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6q terminal deletion syndrome
6q terminal deletion syndrome is marked by a characteristic facial dysmorphism, short neck and psychomotor retardation, generally associated with a range of non-specific malformations.
ORPHA:75857Classification level: Disorder
- Synonym(s): -
- Prevalence: <1 / 1 000 000
- Inheritance: Not applicable or Unknown
- Age of onset: Infancy, Neonatal
- ICD-10: Q93.5
- OMIM: -
- UMLS: -
- MeSH: -
- GARD: -
- MedDRA: -
Isolated terminal 6q deletion syndrome is very rare with less than 20 cases being reported in the literature.
The most frequent craniofacial anomalies include microcephaly, broad nose with prominent nasal root and bulbous nasal tip, large ears that may be malformed and low-set, and a characteristic downturned mouth. The most commonly described neurological features are psychomotor retardation, hypotonia and seizures. Retinal anomalies are also common among individuals carrying the 6q terminal deletion, highlighting the importance of ophthalmologic examinations for all patients.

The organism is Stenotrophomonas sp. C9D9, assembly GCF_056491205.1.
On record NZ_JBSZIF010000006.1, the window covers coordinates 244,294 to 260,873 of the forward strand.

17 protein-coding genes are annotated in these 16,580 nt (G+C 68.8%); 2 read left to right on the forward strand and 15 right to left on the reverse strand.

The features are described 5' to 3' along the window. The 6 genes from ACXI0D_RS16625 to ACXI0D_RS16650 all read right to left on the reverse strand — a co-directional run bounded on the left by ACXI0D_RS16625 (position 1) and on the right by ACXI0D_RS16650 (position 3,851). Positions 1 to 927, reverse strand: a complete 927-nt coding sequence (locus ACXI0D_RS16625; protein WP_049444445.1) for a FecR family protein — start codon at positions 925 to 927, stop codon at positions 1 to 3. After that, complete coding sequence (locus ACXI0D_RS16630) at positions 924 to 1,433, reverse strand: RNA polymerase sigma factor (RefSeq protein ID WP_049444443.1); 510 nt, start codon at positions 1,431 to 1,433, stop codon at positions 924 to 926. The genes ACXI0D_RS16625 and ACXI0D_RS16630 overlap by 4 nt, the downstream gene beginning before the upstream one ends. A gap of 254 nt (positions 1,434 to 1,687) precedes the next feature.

The breakpoints for the 6q terminal deletion are located between chromosome regions 6q25.3 and 6q26, within the fragile site FRA6E.